By Scott Levine
Herald Associate Editor
---- — I don't blame people for being cautious this week regarding the most recent developments with the Thomson, Ill., prison.
It's not like we haven't heard this story before.
Illinois Sen. Dick Durbin and Illinois Rep. Cheri Bustos announced this week that money is included in the $1 trillion bill making its way through Congress. It appears likely the bill will pass on bi-partisan support, meaning this is another step in the arduous process of maximizing the prison's full potential.
Sure, we've been promised a lot before, especially when the prison was built in 2001. Even since 2008, when I came to Clinton, the Thomson prison has dominated the headlines, and little has been done to make it fully operational.
But this news seems slightly different.
President Barack Obama will likely sign the legislation, meaning there will at least be some funds awarded to the prison.
That's great news.
What's not so great is that no one knows exactly how much money is being allocated to the facility.
Officials have said renovations will cost $25 million, and another $170 million will be needed for equipment and staffing the prison.
So, if the bill only releases $5 million, then the step being taken isn't as great as once perceived.
But if the money included in the bill takes up a big chunk of the $195 million needed to make the prison operational, then it appears the area is finally headed in the right direction.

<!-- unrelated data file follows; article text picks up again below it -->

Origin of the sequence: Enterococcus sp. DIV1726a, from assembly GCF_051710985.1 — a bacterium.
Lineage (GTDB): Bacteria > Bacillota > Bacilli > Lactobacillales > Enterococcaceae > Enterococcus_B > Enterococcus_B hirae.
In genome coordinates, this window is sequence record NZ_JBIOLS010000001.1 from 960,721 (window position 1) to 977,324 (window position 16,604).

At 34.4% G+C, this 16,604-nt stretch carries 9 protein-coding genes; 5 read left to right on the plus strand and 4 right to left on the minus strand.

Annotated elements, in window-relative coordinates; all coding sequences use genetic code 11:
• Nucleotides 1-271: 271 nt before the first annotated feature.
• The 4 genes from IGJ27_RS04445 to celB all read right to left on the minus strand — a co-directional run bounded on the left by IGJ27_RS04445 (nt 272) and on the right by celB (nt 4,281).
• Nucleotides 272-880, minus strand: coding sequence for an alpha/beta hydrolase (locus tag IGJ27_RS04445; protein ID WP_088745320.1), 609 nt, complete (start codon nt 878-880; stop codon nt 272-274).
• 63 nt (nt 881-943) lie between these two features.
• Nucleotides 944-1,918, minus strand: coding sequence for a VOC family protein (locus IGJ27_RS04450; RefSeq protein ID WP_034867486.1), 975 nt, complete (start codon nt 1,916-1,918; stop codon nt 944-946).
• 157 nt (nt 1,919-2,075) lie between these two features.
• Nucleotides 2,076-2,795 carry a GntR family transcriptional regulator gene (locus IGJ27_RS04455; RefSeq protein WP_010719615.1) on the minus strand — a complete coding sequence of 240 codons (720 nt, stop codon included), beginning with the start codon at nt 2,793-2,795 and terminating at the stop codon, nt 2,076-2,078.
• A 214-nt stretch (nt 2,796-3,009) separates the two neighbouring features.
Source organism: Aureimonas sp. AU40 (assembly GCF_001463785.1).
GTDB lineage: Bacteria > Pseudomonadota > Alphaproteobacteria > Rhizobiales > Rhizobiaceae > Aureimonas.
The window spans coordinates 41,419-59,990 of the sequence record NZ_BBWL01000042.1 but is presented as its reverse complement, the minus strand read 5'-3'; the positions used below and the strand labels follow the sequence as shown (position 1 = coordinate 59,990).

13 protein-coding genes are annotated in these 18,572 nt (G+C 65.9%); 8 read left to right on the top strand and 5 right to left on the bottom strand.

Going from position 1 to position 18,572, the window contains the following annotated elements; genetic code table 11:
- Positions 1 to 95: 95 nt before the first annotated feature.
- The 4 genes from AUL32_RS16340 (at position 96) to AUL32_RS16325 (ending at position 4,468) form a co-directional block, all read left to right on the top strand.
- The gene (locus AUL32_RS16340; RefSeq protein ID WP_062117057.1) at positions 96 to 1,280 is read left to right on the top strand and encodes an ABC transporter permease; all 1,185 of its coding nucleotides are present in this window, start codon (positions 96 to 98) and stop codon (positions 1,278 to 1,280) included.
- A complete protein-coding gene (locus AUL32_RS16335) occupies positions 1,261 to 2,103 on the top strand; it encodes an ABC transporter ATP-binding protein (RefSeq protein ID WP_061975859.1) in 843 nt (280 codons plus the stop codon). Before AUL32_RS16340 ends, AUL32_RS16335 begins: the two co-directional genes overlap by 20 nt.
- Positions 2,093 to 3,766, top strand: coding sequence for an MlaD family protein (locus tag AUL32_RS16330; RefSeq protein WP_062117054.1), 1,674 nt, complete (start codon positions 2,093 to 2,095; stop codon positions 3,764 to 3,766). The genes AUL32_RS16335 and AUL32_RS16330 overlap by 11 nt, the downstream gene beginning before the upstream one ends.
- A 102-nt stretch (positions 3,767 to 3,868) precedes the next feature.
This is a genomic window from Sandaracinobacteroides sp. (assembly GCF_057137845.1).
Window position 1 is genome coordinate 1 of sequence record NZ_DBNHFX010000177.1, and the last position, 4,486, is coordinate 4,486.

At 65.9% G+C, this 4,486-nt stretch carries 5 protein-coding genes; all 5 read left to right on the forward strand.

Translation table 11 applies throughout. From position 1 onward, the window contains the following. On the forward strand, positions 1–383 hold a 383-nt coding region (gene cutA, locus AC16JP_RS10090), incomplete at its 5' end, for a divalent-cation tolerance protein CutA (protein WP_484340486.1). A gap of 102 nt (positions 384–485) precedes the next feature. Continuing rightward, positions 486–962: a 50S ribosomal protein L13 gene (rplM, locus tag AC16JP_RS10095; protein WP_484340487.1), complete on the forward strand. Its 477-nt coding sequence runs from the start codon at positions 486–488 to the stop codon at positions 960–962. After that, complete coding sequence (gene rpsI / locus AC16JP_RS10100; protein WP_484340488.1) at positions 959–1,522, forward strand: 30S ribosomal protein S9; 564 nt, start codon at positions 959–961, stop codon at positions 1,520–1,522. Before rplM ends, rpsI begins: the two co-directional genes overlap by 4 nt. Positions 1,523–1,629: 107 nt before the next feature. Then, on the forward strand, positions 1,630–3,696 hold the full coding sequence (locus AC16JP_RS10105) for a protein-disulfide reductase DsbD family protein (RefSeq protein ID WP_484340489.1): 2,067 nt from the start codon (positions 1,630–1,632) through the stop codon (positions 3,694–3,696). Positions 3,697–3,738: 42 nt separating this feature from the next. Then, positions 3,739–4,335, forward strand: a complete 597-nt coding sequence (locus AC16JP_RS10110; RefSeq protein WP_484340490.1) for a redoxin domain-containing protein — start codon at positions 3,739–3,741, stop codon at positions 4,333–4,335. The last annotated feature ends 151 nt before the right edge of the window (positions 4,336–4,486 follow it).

The facility is likely to create 1,100 jobs, and according to a 2010 study, 35 percent of those employees would locate in Clinton.
Another 8 percent would live in Fulton, Ill., 6 percent in Thomson, and 5 percent in Clinton County outside of Clinton, as estimated by the study.
If we take the study as reality, that means 54 percent of the 1,100 employees would buy or rent homes, purchase groceries and contribute to the tax base of our area. And this doesn't take into account the amount of jobs created because of the influx of people.
If we assume that each job produces a family of two, that means 1,188 people would move into the area if the prison opened, if the study was correct.
That's a major impact. An influx of more than 1,000 people to any geographical area would be a major highlight for anyone, and for an area that seems like it's gaining steam in realizing its potential, it would be another boon to the local economy.
However, it's difficult to get out of your seat and cheer the recent step forward amid all the failed promises of the past. The potential for this area is great, but too many people have been there before. Housing developments, businesses, cities and schools have banked on the prison's impact over the last decade, only to be let down again and again.
But this seems different. And even with funding, it appears the prison wouldn't open for another two years, giving cities like Clinton and Fulton an opportunity to make plans for more housing, which is desperately needed if the area wants to compete with larger cities in this region.
For right now, it's likely best to take the cautiously optimistic route in order to keep your sanity. There have been several steps during the past few years that have indicated a positive direction for the prison.
Let's hope those steps eventually become enough that we see more footprints in this area.
Scott Levine is the associate editor of the Clinton Herald. He can be reached at email@example.com.